The exhibition, co-curated by Kusserow, followed a journey of more than three centuries of American art. Nature’s Nation ranged from works such as the panoramic Bridal Veil Falls, Yosemite by Albert Bierstadt, a celebration of nature’s power in the US during the 1870s, to its 21st-Century reponse, Valerie Hegarty’s Fallen Bierstadt, which portrays a very similar monumental landscape in decay, as if consumed by time or fire.
“There’s a 180-degree switch from a world that we have no control over, to one in which we are actually controlling the fate of the planet, and recognising that we’re not doing a very good job on it,” says Kusserow.
He argues that a noticeable transition, at least in the US, occurred during the 1960s, propelled by the counterculture movement and books such as Rachel Carson’s Silent Spring – whose first chapter is also a speculative fiction short story. The following decades saw artists producing work that was self-conscious about environmental issues and moved beyond romantic representations of the natural world.
One of those pieces is Ocean Landmark, a concept-defying installation by Betty Beaumont, built between 1978 and 1980. It falls into the relatively compact field of ‘land art’, which is made directly in the landscape, sculpting the land itself.
Partly sponsored by the US Department of Energy and the Smithsonian Institution, Beaumont took 17,000 neutralised coal fly-ash blocks and dumped them 3 miles (5km) from the coast of New York. The coal reached 70ft (21.3m) deep and rested on the floor of the Atlantic Ocean, where it became a hybrid between sculpture and artificial reef. Yet its remoteness and the decision to create art for nature also says something about its time.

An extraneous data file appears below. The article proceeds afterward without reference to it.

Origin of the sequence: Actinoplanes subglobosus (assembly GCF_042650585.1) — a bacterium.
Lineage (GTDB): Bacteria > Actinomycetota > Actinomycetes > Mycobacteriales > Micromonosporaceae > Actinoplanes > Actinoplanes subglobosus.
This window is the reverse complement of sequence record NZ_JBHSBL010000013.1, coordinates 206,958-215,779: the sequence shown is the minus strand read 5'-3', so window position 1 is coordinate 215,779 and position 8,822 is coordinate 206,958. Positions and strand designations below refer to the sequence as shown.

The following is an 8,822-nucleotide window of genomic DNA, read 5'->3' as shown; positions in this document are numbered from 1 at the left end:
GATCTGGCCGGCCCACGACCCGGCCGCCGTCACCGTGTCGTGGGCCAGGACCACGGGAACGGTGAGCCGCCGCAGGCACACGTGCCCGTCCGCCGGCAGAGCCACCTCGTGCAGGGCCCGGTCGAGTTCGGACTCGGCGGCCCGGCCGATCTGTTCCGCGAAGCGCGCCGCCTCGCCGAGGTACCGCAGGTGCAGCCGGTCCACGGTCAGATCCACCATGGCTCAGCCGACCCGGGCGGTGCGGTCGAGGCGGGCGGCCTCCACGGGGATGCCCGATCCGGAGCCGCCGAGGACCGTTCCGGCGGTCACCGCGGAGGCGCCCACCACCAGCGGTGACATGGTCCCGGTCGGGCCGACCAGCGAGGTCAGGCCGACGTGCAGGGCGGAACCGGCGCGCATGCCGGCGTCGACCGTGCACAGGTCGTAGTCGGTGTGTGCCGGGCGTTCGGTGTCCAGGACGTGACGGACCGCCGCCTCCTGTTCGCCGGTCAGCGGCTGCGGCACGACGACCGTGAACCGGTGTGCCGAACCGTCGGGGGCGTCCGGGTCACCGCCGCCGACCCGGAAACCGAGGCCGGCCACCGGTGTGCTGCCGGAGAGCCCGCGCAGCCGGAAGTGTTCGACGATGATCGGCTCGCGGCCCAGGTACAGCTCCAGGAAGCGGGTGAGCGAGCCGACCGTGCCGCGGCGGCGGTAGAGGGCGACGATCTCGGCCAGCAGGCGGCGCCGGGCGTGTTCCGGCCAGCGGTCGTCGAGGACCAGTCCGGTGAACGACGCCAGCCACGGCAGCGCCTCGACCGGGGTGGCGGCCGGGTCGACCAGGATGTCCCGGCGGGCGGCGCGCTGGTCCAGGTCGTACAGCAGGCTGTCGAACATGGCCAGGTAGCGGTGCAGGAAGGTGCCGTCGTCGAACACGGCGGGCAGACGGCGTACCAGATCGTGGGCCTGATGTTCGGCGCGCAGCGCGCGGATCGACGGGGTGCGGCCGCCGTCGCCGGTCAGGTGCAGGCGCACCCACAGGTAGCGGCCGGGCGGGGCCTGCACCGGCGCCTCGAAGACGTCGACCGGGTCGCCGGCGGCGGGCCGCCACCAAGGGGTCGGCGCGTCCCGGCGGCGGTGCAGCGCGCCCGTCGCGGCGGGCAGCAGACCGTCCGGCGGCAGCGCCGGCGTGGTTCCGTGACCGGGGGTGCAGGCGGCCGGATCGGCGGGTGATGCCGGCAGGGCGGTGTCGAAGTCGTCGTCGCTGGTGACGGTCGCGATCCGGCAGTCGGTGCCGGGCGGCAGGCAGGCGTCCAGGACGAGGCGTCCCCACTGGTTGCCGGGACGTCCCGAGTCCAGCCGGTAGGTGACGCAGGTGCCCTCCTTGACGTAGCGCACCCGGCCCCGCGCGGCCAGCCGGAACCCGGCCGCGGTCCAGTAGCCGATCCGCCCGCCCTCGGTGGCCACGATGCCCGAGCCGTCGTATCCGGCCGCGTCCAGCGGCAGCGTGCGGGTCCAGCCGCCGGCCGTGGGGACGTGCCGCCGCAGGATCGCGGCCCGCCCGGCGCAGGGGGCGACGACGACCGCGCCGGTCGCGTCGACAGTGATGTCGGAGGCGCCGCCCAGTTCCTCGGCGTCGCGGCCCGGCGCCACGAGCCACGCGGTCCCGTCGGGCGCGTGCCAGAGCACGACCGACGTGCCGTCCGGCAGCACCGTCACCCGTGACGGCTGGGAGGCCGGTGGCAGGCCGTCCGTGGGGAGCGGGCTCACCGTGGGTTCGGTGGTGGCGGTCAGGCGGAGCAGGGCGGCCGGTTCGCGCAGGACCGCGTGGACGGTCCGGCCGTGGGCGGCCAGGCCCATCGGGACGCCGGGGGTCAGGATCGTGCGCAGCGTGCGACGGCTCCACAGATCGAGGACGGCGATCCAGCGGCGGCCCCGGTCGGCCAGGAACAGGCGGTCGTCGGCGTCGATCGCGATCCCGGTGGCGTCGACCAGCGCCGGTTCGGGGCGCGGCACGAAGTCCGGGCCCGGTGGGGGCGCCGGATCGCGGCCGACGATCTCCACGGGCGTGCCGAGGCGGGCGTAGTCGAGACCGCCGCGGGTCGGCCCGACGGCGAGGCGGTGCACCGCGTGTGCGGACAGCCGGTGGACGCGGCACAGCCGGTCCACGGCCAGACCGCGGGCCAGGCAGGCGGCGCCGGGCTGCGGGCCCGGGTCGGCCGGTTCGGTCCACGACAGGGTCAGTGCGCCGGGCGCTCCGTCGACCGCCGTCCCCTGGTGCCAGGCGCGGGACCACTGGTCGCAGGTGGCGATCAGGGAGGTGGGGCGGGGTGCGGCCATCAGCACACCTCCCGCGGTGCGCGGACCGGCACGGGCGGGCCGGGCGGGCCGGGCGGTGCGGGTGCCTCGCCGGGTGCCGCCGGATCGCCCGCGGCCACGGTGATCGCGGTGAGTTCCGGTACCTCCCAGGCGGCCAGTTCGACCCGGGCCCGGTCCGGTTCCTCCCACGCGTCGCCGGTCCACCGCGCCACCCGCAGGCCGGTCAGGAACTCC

“The reason why I like this piece is that it’s something you can’t access. Because it’s underwater, it’s always going to be elsewhere. It shows we can connect with the environment, but without claiming it as our own,” says Francesca Curtis, who’ll be presenting a paper on this piece at a conference on art history and climate change organised by the Courtauld Institute of Art in mid-2020. “The ocean space is there, and it exists, but it’s not for us.”
Ocean Landmark also challenges the concept of nature as something opposed or at least different to culture. The artwork is the reef, which is now considered a fish haven by the US government. “You can’t separate the idea of the environment from all the political problems that exist today, precisely because of things like climate change,” says Curtis, a PhD student at the University of York’s History of Art department.
The tip of the iceberg?
As the 20th Century presented graver and graver environmental challenges, and the anxieties around waste management, nuclear energy and air, water and chemical pollution became multiplied, that boundary between nature and culture blurred.